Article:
I said international for the same reason. However, I have talked to drivers who had both Freightliner and international and many said they prefer the Freightliner for one reason or another. Many drivers and mechanics say stay away from PACCAR engines. I personally have no experience with one.
You can get both trucks with either Detroit engines or Cummings engines in them. My mechanic said he likes Cummings engines but Detroit would be his first choice. By the way, he works on FedEx fleet trucks so he does plenty of work.
Both of these companies have some very nice looking trucks that will even fit in the high end category. Both companies have many models and you will need to compare apples to apples when comparing against the two for price. (Same bunk space, horsepower, mileage (etc) for price)
Volvos - I drove Volvo for 5 years and I loved it. The turning ratio and the room inside the cab. First 2 had a Cummings. The first year was terrible with the auto transmission. The last year there were no problems. I drive Volvo now with their engine D13. No issues on 2012.
Volvos and Macks are as different as Chevy and GMC. Macks are marketed as Heavy Duty. Volvo is more marketed as comfort and luxury.
I loved my Volvo and would buy one with Cummings or Detroit or Volvo. Volvo to me has the most trucks that straddle the fence of entry and luxury and have truck that goes comfortably in both category.
Peterbilts and Kenworth - Both of these trucks are the luxury of trucks. Peterbilt is slightly higher cost and KW might be higher resale value depending on the truck model and market. Some Petes might resale higher. It's like Lexus and Mercedes. Mercedes is Petes and KW are like Lexus.
Western Star Trucks - These trucks were built by hand one at a time. You ordered them the way you want them. Obviously, they are high quality and more expensive. They are like the Apple of Truck, lol. or using a car analogy maybe the Bently. Although the same people that owns freightliner owns Western Star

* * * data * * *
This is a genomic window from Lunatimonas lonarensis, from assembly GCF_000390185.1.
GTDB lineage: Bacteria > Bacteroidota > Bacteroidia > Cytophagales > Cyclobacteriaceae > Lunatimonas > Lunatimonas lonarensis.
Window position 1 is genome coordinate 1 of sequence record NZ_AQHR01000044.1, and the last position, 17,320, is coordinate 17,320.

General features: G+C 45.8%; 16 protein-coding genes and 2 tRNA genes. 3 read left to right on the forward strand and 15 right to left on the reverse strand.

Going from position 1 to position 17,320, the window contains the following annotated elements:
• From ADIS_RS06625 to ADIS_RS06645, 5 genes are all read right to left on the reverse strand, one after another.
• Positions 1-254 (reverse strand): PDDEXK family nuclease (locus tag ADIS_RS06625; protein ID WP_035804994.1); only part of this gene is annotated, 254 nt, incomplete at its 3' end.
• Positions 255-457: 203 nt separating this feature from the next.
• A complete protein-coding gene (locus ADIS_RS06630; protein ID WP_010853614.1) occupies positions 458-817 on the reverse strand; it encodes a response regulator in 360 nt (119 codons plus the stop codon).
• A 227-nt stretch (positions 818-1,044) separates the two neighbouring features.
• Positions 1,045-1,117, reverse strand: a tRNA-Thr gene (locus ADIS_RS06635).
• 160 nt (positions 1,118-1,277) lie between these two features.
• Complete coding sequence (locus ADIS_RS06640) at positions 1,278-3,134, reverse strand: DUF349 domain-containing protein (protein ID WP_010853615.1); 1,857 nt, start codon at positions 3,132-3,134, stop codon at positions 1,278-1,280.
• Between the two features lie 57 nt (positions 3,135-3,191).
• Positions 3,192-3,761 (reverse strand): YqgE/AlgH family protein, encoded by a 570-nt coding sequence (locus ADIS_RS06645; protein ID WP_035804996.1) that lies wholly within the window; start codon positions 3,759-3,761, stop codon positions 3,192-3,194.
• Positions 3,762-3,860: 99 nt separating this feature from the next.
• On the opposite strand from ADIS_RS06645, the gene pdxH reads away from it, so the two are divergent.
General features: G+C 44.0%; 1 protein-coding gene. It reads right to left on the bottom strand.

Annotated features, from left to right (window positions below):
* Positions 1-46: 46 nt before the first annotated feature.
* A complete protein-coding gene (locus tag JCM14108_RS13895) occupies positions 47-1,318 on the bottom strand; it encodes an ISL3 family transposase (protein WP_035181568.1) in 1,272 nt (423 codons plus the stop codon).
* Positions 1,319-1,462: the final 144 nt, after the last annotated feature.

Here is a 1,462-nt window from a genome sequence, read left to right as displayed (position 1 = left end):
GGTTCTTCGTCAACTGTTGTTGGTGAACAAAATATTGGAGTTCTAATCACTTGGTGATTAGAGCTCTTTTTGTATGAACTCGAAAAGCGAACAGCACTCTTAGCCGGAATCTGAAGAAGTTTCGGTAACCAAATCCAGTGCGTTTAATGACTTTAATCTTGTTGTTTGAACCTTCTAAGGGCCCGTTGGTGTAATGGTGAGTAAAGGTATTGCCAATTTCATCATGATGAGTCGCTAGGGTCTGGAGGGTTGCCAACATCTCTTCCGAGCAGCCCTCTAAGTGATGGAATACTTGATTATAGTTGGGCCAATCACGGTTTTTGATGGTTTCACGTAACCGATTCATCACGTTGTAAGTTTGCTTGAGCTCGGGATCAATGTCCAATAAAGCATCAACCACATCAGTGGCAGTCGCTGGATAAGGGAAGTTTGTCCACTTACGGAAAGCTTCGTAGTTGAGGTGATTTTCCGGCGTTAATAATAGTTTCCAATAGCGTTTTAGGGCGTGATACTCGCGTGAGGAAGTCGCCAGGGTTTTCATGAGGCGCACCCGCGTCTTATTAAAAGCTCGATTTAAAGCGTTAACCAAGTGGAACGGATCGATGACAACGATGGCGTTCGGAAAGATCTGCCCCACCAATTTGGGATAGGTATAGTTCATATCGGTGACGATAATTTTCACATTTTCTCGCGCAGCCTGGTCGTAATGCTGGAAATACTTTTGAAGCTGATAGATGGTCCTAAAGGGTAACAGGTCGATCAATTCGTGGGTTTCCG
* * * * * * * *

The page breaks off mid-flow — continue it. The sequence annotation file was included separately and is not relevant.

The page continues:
I don't recommend you higher end trucks as your first truck but to each his/her own.
They do have a higher resale value than the lower cost brands last I checked but you need to check at the time you are able to going to buy.
I have bought two used trucks. One truck had well over 1,000,000 with a rebuilt 12.7 Detroit engine 400hp. I had to buy a transmission within the first 3 months. Had to do a lot of other work as well in the first year. It was a 92' FLD120 Frieghtliner.
The other truck was used as well. It was a Freightliner Midroof with about 800,000 (I think) on a Detroit 12.7 430 engine. Never rebuilt that I know of.
I will buy a used truck again but that is me.
When buying used, you have to be mentally prepared to expect that you might break down and need to spend money on parts. This is how I look at it though, once you get those part replaced, you no longer have to worry about that part again.
The benefit of buying used is that you will have lower or no payment and lower taxes. Also no monthly payment sooner than with a new truck.
I like Detroit and Cummings simply because you get more for your money and it is easier to find parts.
Other people like CAT. Some claim they are better quality or pull harder. The parts are not as abundant as Detroit and Cummings so it costs more and could have you sitting longer for repairs.
Glider kits are a great way to get a newer truck with an older engine that doesn't have the to meet new engine emissions requirements. These truck will have rebuilt engines often warranted. You can also buy glider kits with just the body and you get your own engine put in it.
Fitzgerald Glider kits is one of the best places to get Glider Kits or learn More info about them.
At the end of the day, you have to determine what truck you want based on your goals and personal desires. Take into account the info and perspective I have provided but also ask questions to mechanics and other owner operators.
It might help to talk to a mechanic. I already did that for you Dec. 2016. I have interviewed him as well on video but that is a few years old. He gave pretty much the same advice though.